The Final Design

A Critique of the Design

The following is from Numismatic Art in America, Aesthetics of the United States Coinage, by Cornelius Vermeule, curator at the Boston Museum of Fine Arts:

"Trade Dollars and Their Patterns:

"From 1873 until 1885, merely as collectors’ items in the last seven years, the mints at Philadelphia, Carson City, and San Francisco struck a series of trade dollars, in a high grade of silver for circulation among the hard monies of the Far East. The design is a kind of glorification of all the neo-Roman symbolism popular on United States coins in the nineteenth century. In the year these silver dollars appeared, a numismatic reporter described the seated Liberty on the obverse, a design based on the Roma or Italia of Julio-Claudian to Antonine sestertii, in the no-nonsense terms of post-Civil War commercialism. ‘A female figure [is] seated on bales of merchandise, holding in her left hand a scroll bearing the word ‘Liberty.’ At her back is a sheaf of wheat, expressing, with the bales of goods, the commercial character of the coin: her right hand extended holds the olive branch.’ (From ‘The Trade Dollar,’ The American Journal of Numismatics, 1873, Vol. 8, p. 32.)

"Peace and commerce are dispatched from the United States of America over the seas, for this Juno sits on a grassy plinth, inscribed with IN GOD WE TRUST and set beside the waves. A particularly satisfying eagle graces the reverse, small yet bold and a happy compromise between heraldry and concessions to feathery nature. The plethora of titles, mottoes, and inscribed statistics somehow does not seem out of place either on obverse or reverse.

"In the process of creating the trade dollar of 1873, Chief Engraver William Barber and his colleagues executed a series of six pattern trade dollars that were sold in limited sets to those interested. These dollars said just about all the idiom of neo-Romanism could express with Liberty seated, the head of Liberty, eagles posed with shields, and the standard set of inscriptions necessary to this coin of commerce. They form a handsome group, one salient quality being the uniformity of effect and detail that characterizes the designs. The eagles wave ribbons with E PLURIBUS UNUM in their beaks; or they scream while grasping arrows, the olive branch, or a shield draped with the ribbon of IN GOD WE TRUST. One reverse is all wreath and inscriptions. The most unusual presents a defiant eagle, head lowered in fighting pose, wings half spread, and claws planted firmly on olive branch, arrows, and shield, the last serving as a plinth for the whole ensemble. Lettering is of a similar, careful, printer’s Victorian quality; the tondo fields are framed by Roman dentils; the stars have a uniform height and shape; and the motif of twin stars below, flanking the eagle, occurs on six of the eight reverses.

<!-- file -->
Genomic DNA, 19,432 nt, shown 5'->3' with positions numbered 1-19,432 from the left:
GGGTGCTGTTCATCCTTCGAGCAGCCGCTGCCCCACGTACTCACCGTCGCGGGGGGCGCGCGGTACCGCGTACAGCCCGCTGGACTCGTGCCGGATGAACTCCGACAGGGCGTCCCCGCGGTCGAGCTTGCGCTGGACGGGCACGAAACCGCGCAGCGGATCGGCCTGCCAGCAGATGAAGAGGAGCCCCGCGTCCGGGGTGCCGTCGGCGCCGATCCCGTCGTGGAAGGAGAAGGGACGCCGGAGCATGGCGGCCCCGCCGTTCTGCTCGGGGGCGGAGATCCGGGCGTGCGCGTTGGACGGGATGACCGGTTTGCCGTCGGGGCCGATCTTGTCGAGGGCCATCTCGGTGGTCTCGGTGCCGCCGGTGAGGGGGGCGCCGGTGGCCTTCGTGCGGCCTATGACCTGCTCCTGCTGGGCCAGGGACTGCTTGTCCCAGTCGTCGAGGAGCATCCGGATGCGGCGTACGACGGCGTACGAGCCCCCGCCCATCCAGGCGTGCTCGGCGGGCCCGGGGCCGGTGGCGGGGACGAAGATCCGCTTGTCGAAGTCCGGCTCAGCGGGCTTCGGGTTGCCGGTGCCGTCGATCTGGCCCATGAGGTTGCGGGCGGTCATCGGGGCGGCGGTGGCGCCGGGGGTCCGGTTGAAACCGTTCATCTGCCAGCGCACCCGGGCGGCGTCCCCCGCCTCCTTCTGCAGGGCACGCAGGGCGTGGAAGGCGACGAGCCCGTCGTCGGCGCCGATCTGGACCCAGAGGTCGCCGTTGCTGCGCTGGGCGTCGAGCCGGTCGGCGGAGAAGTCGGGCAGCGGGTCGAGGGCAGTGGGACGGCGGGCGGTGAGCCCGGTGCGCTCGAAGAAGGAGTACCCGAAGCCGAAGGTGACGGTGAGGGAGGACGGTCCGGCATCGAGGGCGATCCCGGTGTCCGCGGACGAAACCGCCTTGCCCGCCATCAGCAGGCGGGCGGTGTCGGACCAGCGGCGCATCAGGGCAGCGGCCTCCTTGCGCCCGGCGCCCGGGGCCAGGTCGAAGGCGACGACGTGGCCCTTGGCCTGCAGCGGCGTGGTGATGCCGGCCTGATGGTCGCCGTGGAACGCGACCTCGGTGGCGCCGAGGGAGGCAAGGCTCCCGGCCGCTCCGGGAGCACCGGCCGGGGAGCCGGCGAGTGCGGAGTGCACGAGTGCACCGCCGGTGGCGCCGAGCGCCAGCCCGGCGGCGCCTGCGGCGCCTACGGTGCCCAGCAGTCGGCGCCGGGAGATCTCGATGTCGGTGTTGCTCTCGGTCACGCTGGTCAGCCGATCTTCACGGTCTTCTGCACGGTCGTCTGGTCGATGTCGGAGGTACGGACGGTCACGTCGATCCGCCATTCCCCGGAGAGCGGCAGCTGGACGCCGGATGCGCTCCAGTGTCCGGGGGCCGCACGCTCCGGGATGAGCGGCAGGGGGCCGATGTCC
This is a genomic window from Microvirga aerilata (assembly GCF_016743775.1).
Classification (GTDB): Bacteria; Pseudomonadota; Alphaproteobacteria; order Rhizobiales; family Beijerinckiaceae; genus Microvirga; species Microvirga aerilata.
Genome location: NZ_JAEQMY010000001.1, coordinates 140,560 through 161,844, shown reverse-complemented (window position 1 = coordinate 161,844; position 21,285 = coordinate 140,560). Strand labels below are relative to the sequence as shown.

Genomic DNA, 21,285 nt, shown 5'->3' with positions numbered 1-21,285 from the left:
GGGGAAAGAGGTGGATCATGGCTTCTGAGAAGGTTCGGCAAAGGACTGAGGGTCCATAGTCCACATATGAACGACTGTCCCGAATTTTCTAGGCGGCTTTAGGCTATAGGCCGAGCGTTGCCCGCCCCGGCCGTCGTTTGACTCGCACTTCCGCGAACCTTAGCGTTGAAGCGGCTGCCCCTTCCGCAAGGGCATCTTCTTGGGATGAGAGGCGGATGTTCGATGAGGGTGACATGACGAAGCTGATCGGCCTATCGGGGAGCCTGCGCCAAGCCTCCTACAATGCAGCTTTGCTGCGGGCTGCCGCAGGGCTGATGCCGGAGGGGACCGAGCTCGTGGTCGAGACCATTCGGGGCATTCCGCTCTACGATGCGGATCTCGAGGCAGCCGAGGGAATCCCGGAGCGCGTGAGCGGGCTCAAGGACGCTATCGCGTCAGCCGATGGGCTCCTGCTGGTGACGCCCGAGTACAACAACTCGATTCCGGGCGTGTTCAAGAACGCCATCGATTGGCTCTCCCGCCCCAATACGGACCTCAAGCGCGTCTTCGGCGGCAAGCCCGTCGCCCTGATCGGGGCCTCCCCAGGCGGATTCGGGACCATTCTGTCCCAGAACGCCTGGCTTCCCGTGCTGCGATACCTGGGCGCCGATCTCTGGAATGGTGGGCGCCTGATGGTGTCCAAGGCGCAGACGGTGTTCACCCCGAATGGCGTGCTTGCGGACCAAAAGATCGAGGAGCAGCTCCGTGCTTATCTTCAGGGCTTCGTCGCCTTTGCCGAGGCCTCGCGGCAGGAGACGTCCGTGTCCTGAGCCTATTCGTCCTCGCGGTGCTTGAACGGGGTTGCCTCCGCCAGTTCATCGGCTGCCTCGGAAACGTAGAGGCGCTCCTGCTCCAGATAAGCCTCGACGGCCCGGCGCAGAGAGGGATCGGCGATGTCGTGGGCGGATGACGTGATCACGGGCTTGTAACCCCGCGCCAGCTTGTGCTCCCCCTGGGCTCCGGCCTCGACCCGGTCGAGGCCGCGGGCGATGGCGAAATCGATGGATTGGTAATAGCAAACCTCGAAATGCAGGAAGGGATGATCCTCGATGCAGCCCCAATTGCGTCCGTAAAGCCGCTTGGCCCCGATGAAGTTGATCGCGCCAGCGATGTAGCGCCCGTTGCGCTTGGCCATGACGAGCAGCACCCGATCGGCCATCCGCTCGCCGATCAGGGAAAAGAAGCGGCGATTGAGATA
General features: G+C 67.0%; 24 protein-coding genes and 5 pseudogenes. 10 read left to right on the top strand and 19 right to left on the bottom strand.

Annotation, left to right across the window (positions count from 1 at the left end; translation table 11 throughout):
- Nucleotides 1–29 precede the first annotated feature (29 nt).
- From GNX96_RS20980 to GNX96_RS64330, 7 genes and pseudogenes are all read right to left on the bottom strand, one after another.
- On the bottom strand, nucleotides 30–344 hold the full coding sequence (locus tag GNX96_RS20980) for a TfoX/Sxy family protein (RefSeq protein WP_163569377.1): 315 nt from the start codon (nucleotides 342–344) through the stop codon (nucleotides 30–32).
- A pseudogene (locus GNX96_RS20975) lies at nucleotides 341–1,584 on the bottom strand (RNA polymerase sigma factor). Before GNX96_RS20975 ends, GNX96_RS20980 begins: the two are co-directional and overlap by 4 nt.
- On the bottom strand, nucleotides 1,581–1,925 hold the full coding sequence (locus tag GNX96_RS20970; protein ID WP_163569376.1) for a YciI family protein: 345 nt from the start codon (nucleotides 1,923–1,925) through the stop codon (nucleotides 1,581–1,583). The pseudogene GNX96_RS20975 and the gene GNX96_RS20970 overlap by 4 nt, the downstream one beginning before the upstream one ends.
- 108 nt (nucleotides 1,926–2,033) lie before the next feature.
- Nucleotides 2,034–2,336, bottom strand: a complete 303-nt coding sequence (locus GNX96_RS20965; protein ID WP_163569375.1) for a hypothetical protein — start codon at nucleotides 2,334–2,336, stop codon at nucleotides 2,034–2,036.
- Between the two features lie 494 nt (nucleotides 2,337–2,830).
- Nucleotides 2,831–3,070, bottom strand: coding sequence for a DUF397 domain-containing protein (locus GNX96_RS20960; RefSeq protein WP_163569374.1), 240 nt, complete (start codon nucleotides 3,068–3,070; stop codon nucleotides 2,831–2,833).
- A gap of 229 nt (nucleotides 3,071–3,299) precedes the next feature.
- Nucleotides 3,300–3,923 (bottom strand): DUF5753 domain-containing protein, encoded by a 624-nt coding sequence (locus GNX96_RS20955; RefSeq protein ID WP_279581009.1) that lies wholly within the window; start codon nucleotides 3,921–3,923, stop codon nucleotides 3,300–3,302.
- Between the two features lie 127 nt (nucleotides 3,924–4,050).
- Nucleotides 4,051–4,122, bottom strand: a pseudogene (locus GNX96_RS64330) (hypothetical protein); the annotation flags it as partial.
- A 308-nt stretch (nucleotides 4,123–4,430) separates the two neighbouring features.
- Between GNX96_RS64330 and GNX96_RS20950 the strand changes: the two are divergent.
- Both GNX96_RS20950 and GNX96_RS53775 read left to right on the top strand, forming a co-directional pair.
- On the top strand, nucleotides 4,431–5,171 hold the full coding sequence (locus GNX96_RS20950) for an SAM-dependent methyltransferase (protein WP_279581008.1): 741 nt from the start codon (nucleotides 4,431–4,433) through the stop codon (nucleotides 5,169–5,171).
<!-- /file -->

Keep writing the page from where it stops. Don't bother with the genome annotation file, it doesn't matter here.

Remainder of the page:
"One seated Liberty differs only in slight details from the design used on the coins put into circulation. The other three examples of ornate Roman classicism are about as unusual as any animal, bird, human, or personification on the United States coinage. The debt to the figure of Italia on brass sestertii of the Emperor Antoninus Pius in the second century A.D. is quite direct. The Roman orb of universal domination now looks like a large medicine ball inscribed LIBERTY. The Greco-Roman turreted crown in one instance has become a feathered bonnet, like those worn by wooden cigar-store Indians. Flags, Phrygian caps on poles, a plow, bales of King Cotton, and sheaves of wheat complete the picture of American peace, freedom, and prosperity. The preoccupation with sheaves of wheat is a truly Victorian one, with its parallel in freestanding sculpture on a type of tombstone mass-produced in the generations from 1850 to 1890. A novelty of short duration on the coinage, these complex figures of Liberty or America or Columbia were to have a longer life; they exist still, as the vignettes of stock or bond certificates and banknotes.

"The two heads of Liberty in this series of patterns for the trade dollar are stringent in their Roman classicism. The wreathed head has a pouting, compressed face, prominent lips, and a full, forceful line of the chin taken verbatim from a Greco-Roman head of the first century A.D.; they may be an ideal portrait of Julia daughter of Augustus in the guise of a goddess such as Artemis. The Roman head in marble demonstrates the source for the rough, moplike hair and the combing of heavy strands into the bun at the back. The diademed head in the series of patterns for the trade dollar is very Victorian in its pretty interpretation of Roman classicism, but it too can be related to several common Greco-Roman marbles, ancient copies after originals of the fifth and fourth centuries B.C. For the length of the neck, shape of the chin, lips, line of the forehead and what can be compared of the nose, and the wavy undercutting of the hair, whether below a diadem or a thin band, I have chosen a good Hellenistic or Roman copy of the fourth-century statue known as the Artemis Colonna. Both these heads seem to have arrived in America in the 1880s, but they represent the type of antiquities first collected in the original or as plaster casts for libraries, athenaeums, historical societies, and academies of art in the United States before the scientific acquisition of classical art at the end of the nineteenth century.

As a coin intended for circulation in a special market, the trade dollar was in many respects like a commemorative issue. At least these handsome coins afforded the designers in the Mint an opportunity to break away from the usual seated Liberty of the silver and the diademed head of that divine creature that graced the gold, or the Liberty in Indian bonnet that had become a part of the bronze penny or cent."